How to Keep Your Hens Happy, Healthy, and Laying Eggs.
When you first get backyard chickens, figuring out how to take care of them is usually not a big deal. Almost everyone seems to know someone who has previously raised chickens, and who’ll give you some tips.
To be honest, chickens are not that difficult to care for, but to keep them safe, healthy and productive, you really need to understand their basic needs and what to look out for. Read on to find out more…
Chickens Need Shelter from Sun, Rain, Heat and Cold → The Chicken Coop
So you want to raise chickens. Luckily, most chickens are pretty hardy animals — robust birds that, all the same, need protection from the forces of nature.
Although most of the year, chickens might seem content sleeping under the stars, they’re actually much safer sleeping inside a coop. The chickens will see the coop as a safe place — the place they’ll go to shelter from the rain, huddle together from the cold, or shade themselves from the sun.
Technically, almost anything can serve as a chicken coop: a wooden box, an old barn, or a brand-new barn for that matter. Chickens really aren’t picky — as long as they feel safe, it’ll do. If your coop is big enough, the chickens can even stay inside all day during storms or heat waves.
Getting your hens accustomed to sleeping in a chicken coop will usually increase the chances of them laying eggs in that coop… although free-ranging chickens are often annoyingly very good at finding alternative nesting locations.
Chickens Need Protection from Predators
How high can a chicken fly?
Most chicken breeds have lost the ability to easily fly into a tree to find protection from predators — that means it’s up to you to guarantee their safety. Be warned, however, that chickens can fly up to a height of about 10 feet (3 meters), but a 6-foot (about a 2-meter) high fence usually does the trick.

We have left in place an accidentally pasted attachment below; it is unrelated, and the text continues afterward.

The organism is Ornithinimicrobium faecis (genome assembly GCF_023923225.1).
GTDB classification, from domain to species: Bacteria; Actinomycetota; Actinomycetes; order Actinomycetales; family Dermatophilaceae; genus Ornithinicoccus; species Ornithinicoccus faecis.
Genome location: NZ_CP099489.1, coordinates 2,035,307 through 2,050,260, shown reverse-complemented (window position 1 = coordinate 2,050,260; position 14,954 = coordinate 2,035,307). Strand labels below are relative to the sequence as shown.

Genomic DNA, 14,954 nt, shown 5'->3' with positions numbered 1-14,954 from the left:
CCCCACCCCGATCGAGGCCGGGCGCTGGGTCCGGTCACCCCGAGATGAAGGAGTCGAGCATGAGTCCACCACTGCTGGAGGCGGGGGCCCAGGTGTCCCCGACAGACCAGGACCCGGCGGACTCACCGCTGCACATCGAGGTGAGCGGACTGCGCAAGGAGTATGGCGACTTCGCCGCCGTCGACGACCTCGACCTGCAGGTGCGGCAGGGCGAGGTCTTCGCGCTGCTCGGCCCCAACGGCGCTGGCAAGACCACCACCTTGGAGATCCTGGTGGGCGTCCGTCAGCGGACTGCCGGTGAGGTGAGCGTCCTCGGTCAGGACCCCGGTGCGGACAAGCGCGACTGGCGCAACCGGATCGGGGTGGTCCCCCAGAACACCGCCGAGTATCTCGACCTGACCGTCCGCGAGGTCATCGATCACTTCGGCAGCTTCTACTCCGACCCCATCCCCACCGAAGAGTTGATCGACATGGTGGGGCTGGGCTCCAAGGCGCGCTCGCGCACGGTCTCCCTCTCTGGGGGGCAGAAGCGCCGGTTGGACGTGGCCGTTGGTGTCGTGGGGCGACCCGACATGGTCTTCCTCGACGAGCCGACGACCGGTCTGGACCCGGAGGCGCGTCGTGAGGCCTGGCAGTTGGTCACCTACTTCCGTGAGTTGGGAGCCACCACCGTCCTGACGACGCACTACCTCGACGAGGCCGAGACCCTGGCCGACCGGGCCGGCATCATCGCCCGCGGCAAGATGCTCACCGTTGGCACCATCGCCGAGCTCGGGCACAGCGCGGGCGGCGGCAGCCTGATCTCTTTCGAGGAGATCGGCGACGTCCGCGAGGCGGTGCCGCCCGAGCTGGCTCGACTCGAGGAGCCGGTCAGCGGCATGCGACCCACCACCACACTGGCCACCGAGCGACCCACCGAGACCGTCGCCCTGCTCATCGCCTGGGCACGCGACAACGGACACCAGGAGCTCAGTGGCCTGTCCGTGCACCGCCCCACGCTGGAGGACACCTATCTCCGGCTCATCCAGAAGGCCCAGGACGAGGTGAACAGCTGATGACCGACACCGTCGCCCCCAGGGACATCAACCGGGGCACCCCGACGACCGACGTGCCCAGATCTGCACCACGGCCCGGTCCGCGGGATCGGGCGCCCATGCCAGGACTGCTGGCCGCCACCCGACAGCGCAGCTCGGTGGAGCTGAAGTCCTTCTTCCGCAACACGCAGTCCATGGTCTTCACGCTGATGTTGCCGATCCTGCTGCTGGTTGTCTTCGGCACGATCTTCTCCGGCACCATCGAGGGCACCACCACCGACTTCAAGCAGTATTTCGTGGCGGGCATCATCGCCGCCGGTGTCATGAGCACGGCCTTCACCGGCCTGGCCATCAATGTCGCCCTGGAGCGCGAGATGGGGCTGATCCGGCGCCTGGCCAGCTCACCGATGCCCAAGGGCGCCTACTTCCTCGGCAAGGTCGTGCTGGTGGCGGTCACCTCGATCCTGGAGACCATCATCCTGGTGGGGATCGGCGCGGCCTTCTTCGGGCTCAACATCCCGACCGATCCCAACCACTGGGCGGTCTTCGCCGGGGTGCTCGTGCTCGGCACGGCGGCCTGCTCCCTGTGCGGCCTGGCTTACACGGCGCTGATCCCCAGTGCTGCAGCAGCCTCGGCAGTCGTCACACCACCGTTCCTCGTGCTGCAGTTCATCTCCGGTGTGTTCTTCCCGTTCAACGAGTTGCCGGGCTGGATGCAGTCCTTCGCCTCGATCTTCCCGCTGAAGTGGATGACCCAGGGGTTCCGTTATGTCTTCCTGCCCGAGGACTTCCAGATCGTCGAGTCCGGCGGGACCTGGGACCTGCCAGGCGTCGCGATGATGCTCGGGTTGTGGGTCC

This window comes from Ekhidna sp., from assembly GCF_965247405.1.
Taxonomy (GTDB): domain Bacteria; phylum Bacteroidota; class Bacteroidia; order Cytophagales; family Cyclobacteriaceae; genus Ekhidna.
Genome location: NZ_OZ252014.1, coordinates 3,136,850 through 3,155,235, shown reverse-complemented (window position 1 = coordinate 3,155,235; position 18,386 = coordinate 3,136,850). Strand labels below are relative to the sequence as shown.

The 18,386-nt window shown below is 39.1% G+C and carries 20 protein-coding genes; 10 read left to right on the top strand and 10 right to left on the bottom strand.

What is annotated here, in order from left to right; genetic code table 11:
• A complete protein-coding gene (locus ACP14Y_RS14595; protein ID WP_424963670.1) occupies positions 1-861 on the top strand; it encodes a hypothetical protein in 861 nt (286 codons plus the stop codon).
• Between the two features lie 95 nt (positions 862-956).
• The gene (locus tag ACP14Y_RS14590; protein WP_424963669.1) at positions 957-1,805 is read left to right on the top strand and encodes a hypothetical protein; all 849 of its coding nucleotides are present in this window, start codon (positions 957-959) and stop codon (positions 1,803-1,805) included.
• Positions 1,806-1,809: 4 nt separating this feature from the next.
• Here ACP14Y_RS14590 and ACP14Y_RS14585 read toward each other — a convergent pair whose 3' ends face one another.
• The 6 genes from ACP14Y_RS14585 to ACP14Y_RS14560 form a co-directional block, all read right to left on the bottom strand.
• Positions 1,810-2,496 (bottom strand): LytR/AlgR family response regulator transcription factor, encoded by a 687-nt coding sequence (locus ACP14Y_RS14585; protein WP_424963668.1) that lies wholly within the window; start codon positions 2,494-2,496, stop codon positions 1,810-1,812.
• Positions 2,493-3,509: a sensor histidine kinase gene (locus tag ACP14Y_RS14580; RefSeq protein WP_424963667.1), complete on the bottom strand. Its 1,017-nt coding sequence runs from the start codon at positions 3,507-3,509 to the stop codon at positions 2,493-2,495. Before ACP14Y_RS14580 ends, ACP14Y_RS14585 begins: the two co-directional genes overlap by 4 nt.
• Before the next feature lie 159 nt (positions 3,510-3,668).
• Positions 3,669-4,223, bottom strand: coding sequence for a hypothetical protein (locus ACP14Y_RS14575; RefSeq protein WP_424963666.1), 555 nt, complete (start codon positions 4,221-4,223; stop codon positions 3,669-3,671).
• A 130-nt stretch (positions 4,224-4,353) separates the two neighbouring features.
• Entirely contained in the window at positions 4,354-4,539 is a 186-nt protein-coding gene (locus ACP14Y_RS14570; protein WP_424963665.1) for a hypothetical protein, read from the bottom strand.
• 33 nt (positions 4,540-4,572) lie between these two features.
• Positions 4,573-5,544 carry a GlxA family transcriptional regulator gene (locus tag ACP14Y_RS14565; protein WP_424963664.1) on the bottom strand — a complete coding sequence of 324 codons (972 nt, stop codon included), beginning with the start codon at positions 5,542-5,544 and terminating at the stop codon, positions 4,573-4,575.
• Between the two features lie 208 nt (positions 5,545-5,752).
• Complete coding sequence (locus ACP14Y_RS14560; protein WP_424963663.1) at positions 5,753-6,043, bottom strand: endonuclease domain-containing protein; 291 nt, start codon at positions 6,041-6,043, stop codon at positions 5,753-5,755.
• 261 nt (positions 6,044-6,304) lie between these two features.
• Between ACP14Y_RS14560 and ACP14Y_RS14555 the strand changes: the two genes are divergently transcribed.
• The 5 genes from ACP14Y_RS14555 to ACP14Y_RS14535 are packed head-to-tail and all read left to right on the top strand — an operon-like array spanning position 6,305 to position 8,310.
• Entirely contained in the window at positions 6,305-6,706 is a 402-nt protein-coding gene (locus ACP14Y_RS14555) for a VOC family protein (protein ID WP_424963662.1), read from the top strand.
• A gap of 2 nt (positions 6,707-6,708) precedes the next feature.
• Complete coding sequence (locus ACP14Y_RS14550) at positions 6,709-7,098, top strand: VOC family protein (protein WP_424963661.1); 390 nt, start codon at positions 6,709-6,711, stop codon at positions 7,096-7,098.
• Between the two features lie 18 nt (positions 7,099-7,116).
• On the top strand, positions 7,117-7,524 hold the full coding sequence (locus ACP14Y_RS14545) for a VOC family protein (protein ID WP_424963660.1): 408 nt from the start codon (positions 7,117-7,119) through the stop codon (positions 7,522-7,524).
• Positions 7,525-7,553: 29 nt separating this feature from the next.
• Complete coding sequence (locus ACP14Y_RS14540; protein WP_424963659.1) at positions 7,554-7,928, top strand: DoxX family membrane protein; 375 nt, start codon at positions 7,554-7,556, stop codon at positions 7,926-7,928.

Chickens have so many different predators, that it’s a challenge to list them all. Chickens and their eggs are a scrumptious snack for many four-legged and two-legged creatures, as well as the slithering no-legged ones.
Depending on where you live, you might have to protect your chickens from snakes, rats, small critters (who will usually steal eggs or attack the weaker members of the flock), foxes, wandering hunting dogs, and even neighborhood pets.
Then there are the coyotes and big birds like eagles and hawks who might swoop down and carry away your hen for a snack. Let’s look at the different ways to keep your flock safe.
A chicken run to protect your chickens
In most cases, a chicken run will go a long way in protecting your flock from any pesky predator. Depending on which particular predators you have in your area, your run will require different specifications.
In certain parts of Spain, for instance, a night predator called a common genet is rather catlike in that it can scale a short fence, I’ve had to either increase the fence height or enclose the roof of my coop.
The idea of free-ranging chickens is lovely, and it is indeed possible to offer your chickens both some unimpeded daytime wandering as well as enclosed nighttime protection.
Although keep in mind, if you’re planning a veggie garden, make sure to house the chickens far enough away so that they don’t discover your lettuce and kale. A little nibbling is one thing, but a desiccated garden is another. You could also fence off your garden (and maybe install a screen door for your house, or you might have some two-legged guests).
A rooster who protects his flock
Several factors make up a “good rooster” — one who watches over his flock and doesn’t attack humans.
An up-to-scratch rooster will courageously safeguard his flock (especially against the smaller critters). This isn’t, nevertheless, a quality with which each and every “roo” out there is automatically gifted. In my experience, the rooster’s protective instinct appears to be hereditary: Once you’ve got a line of good protective roosters, you’ll want to hang on to it.
A rooster’s personality can be rather inconsistent and unpredictable: their behavior often changes when they reach adulthood (around 6-7 months old). Many people report cuddly cute young cockerels who grow up to be nasty adult roos.